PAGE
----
Besides the new leader, the Islamic State announcement also proclaimed a new spokesman, identified as Abu Hamza al-Qurayshi, again using a name indicating a lineage from the Prophet’s tribe, and setting up another potential successor.

“Those names are the most generic names I can think of in a long time,” Mr. Raineri said. “This trick is obfuscating on purpose the possible links to people we know.”


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Sister Mary Agnes Ample Bottom
1  seeder  Sister Mary Agnes Ample Bottom    2 weeks ago

Bye-bye al-Baghdadi.

Hello Abu Ibrahim al-Hashemi al-Qurayshi.

 
 
 
lady in black
2  lady in black    2 weeks ago

Like we didn't see this coming unfortunately.....

 
 
 
Sister Mary Agnes Ample Bottom
2.1  seeder  Sister Mary Agnes Ample Bottom  replied to  lady in black @2    2 weeks ago

Yeah, I know.  Although they seemed pretty quick with it, I guess they've been grooming new guy for quite some time.  

On an idiotically-related note, al-Baghdadi was soooooo much easier to pronounce.

 
 
 
devangelical
2.1.1  devangelical  replied to  Sister Mary Agnes Ample Bottom @2.1    2 weeks ago

most ME names sound like you're hocking up a huge loogie

 
 
 
lady in black
2.1.2  lady in black  replied to  Sister Mary Agnes Ample Bottom @2.1    2 weeks ago

Names are a funny thing...the funniest name I know of came from the immigration practice group where I work......I can't spell it correctly but when sounded out it was Sit upon poot a tang.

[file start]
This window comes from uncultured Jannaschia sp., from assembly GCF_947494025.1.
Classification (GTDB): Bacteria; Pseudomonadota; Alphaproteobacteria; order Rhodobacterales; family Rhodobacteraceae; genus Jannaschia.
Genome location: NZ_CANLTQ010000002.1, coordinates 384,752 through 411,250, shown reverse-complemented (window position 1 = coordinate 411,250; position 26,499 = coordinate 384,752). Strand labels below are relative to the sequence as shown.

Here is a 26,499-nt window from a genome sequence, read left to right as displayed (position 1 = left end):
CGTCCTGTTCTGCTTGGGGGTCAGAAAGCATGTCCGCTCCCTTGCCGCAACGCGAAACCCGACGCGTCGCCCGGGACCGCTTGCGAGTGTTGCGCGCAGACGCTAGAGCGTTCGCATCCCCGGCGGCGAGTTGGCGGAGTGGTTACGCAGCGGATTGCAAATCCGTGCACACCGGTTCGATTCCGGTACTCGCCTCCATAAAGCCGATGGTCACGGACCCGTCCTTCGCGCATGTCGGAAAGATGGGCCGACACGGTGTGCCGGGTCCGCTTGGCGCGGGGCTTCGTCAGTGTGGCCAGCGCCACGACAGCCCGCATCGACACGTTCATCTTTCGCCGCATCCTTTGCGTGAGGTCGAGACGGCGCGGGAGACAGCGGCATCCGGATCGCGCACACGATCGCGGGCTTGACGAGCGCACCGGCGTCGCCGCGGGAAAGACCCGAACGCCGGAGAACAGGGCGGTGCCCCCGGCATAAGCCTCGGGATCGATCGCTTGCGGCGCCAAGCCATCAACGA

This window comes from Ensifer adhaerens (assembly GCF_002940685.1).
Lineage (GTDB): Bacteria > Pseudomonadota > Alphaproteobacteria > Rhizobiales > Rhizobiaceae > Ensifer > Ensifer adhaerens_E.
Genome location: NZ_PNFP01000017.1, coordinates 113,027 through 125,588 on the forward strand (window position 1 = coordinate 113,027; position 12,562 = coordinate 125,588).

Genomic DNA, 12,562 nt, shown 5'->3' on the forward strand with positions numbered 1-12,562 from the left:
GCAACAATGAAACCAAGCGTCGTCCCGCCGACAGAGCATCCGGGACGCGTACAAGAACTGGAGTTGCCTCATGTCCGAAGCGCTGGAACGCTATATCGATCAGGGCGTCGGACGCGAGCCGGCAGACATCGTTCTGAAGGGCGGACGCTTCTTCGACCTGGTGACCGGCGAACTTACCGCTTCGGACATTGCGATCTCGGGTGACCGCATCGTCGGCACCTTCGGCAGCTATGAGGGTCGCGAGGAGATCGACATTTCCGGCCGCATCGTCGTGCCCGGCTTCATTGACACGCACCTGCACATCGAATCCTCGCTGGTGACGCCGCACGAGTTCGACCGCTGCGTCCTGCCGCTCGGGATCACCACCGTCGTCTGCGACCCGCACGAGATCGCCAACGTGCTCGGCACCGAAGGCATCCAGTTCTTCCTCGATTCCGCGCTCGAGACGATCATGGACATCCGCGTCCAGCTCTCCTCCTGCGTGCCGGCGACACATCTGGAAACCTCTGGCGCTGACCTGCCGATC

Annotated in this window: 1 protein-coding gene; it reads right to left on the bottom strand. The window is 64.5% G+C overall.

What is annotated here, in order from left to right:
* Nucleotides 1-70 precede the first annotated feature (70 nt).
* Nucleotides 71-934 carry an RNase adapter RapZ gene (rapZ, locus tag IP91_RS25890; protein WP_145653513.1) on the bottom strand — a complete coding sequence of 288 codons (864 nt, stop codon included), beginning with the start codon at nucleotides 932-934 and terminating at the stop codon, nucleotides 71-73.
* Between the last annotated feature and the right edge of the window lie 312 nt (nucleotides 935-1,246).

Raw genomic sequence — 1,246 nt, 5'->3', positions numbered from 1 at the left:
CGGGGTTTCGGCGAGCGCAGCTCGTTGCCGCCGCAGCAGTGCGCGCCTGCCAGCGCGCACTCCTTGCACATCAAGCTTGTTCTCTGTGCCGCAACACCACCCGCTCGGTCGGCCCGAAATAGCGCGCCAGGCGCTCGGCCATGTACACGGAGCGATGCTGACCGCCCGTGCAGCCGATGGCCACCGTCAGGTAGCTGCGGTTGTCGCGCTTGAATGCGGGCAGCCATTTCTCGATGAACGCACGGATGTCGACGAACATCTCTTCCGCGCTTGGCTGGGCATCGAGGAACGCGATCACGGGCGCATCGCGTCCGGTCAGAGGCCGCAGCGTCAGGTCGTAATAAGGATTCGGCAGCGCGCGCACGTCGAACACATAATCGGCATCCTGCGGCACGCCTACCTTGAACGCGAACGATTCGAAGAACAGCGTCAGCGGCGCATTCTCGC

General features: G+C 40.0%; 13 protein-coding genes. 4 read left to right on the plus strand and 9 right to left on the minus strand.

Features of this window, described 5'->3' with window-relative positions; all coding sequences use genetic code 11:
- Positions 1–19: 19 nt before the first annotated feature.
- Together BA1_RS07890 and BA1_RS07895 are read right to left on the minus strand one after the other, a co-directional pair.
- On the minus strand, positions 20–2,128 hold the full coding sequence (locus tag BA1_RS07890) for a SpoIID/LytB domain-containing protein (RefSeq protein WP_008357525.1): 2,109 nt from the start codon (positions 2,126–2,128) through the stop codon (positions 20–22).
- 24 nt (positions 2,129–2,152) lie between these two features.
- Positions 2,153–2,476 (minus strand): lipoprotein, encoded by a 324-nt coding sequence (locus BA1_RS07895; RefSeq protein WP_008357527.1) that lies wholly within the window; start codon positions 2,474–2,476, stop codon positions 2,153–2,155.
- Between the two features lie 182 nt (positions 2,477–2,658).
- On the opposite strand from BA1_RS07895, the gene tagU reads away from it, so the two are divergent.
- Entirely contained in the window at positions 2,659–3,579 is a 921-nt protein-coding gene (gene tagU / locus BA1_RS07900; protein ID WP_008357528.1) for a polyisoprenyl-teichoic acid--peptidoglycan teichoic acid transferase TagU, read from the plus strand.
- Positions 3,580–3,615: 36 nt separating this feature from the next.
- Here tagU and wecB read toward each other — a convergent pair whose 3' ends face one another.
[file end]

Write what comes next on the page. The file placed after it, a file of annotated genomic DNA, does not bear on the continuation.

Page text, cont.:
Sister Mary Agnes Ample Bottom
2.1.3  seeder  Sister Mary Agnes Ample Bottom  replied to  lady in black @2.1.2    2 weeks ago
Sit upon poot a tang .

Are you 100% certain someone wasn't yankin' your chain? jrSmiley_18_smiley_image.gif

 
 
 
lady in black
2.1.4  lady in black  replied to  Sister Mary Agnes Ample Bottom @2.1.3    2 weeks ago

Yes I am certain

 
 
 
Sister Mary Agnes Ample Bottom
2.1.5  seeder  Sister Mary Agnes Ample Bottom  replied to  lady in black @2.1.4    2 weeks ago
Yes I am certain

I had a couple of names to toss out, but nothing beats Sit Upon Poot a Tang.

 
 
 
Paula Bartholomew
2.2  Paula Bartholomew  replied to  lady in black @2    2 weeks ago

I did.  As I commented on another seed, ISIS is like a starfish.  If you chop off an appendage, another will grow back.

 
 
 
Texan1211
3  Texan1211    2 weeks ago

One down, many to go.

 
 
 
Trout Giggles
4  Trout Giggles    2 weeks ago

It was inevitable that they would get a new leader

ISIS is not finished

 
 
 
lady in black
4.1  lady in black  replied to  Trout Giggles @4    2 weeks ago

Unfortunately....jrSmiley_1_smiley_image.png

 
 
 
WallyW
4.2  WallyW  replied to  Trout Giggles @4    2 weeks ago

They never will be.

They need to be killed faster than they can reproduce.

 
 
 
Texan1211
4.2.1  Texan1211  replied to  WallyW @4.2    2 weeks ago

Sounds like the junior varsity is a little upset.